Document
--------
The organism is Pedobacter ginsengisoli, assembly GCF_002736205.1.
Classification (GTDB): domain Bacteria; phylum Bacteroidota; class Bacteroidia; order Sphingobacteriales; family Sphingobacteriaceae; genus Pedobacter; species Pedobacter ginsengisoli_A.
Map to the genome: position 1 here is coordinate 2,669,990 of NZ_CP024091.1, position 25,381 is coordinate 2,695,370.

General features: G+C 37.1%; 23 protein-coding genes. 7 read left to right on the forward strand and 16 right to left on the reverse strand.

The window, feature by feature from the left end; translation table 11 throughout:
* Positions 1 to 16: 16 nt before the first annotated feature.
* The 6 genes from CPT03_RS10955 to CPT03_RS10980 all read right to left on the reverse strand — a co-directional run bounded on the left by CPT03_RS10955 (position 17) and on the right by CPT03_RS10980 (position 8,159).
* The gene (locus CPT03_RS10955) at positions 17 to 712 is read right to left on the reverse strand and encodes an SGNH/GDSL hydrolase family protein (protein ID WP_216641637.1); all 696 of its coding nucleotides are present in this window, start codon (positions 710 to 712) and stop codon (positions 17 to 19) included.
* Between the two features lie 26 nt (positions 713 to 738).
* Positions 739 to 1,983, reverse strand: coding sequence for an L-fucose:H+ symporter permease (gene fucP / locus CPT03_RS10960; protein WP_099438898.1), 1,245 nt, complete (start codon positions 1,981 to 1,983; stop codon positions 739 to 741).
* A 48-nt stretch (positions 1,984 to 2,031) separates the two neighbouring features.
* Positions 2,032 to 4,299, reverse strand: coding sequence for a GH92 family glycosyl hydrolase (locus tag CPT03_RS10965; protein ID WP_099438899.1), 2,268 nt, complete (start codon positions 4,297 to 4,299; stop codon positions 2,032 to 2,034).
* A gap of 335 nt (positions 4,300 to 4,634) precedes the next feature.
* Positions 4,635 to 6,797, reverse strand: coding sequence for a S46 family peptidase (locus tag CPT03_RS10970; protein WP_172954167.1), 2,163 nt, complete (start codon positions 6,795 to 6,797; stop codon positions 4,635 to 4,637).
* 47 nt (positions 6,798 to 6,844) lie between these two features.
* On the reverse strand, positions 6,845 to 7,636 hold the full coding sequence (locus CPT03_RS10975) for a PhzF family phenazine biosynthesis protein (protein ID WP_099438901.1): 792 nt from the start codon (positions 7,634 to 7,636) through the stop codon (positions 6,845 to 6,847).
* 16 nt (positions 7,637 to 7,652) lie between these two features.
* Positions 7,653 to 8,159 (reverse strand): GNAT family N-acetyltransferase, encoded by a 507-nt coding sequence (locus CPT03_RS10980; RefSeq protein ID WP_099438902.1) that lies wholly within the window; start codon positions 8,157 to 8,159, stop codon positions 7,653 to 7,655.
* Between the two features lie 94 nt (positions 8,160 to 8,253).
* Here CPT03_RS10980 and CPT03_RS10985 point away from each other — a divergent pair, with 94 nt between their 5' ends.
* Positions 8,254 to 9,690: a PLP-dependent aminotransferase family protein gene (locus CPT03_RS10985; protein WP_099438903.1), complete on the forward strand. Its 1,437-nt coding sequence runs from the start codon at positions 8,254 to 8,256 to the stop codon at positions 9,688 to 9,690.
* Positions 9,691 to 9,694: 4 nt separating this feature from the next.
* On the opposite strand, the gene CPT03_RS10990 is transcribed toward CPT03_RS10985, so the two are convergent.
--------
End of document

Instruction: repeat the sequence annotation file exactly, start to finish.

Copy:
The organism is Pedobacter ginsengisoli, assembly GCF_002736205.1.
Classification (GTDB): domain Bacteria; phylum Bacteroidota; class Bacteroidia; order Sphingobacteriales; family Sphingobacteriaceae; genus Pedobacter; species Pedobacter ginsengisoli_A.
Map to the genome: position 1 here is coordinate 2,669,990 of NZ_CP024091.1, position 25,381 is coordinate 2,695,370.

General features: G+C 37.1%; 23 protein-coding genes. 7 read left to right on the forward strand and 16 right to left on the reverse strand.

The window, feature by feature from the left end; translation table 11 throughout:
* Positions 1 to 16: 16 nt before the first annotated feature.
* The 6 genes from CPT03_RS10955 to CPT03_RS10980 all read right to left on the reverse strand — a co-directional run bounded on the left by CPT03_RS10955 (position 17) and on the right by CPT03_RS10980 (position 8,159).
* The gene (locus CPT03_RS10955) at positions 17 to 712 is read right to left on the reverse strand and encodes an SGNH/GDSL hydrolase family protein (protein ID WP_216641637.1); all 696 of its coding nucleotides are present in this window, start codon (positions 710 to 712) and stop codon (positions 17 to 19) included.
* Between the two features lie 26 nt (positions 713 to 738).
* Positions 739 to 1,983, reverse strand: coding sequence for an L-fucose:H+ symporter permease (gene fucP / locus CPT03_RS10960; protein WP_099438898.1), 1,245 nt, complete (start codon positions 1,981 to 1,983; stop codon positions 739 to 741).
* A 48-nt stretch (positions 1,984 to 2,031) separates the two neighbouring features.
* Positions 2,032 to 4,299, reverse strand: coding sequence for a GH92 family glycosyl hydrolase (locus tag CPT03_RS10965; protein ID WP_099438899.1), 2,268 nt, complete (start codon positions 4,297 to 4,299; stop codon positions 2,032 to 2,034).
* A gap of 335 nt (positions 4,300 to 4,634) precedes the next feature.
* Positions 4,635 to 6,797, reverse strand: coding sequence for a S46 family peptidase (locus tag CPT03_RS10970; protein WP_172954167.1), 2,163 nt, complete (start codon positions 6,795 to 6,797; stop codon positions 4,635 to 4,637).
* 47 nt (positions 6,798 to 6,844) lie between these two features.
* On the reverse strand, positions 6,845 to 7,636 hold the full coding sequence (locus CPT03_RS10975) for a PhzF family phenazine biosynthesis protein (protein ID WP_099438901.1): 792 nt from the start codon (positions 7,634 to 7,636) through the stop codon (positions 6,845 to 6,847).
* 16 nt (positions 7,637 to 7,652) lie between these two features.
* Positions 7,653 to 8,159 (reverse strand): GNAT family N-acetyltransferase, encoded by a 507-nt coding sequence (locus CPT03_RS10980; RefSeq protein ID WP_099438902.1) that lies wholly within the window; start codon positions 8,157 to 8,159, stop codon positions 7,653 to 7,655.
* Between the two features lie 94 nt (positions 8,160 to 8,253).
* Here CPT03_RS10980 and CPT03_RS10985 point away from each other — a divergent pair, with 94 nt between their 5' ends.
* Positions 8,254 to 9,690: a PLP-dependent aminotransferase family protein gene (locus CPT03_RS10985; protein WP_099438903.1), complete on the forward strand. Its 1,437-nt coding sequence runs from the start codon at positions 8,254 to 8,256 to the stop codon at positions 9,688 to 9,690.
* Positions 9,691 to 9,694: 4 nt separating this feature from the next.
* On the opposite strand, the gene CPT03_RS10990 is transcribed toward CPT03_RS10985, so the two are convergent.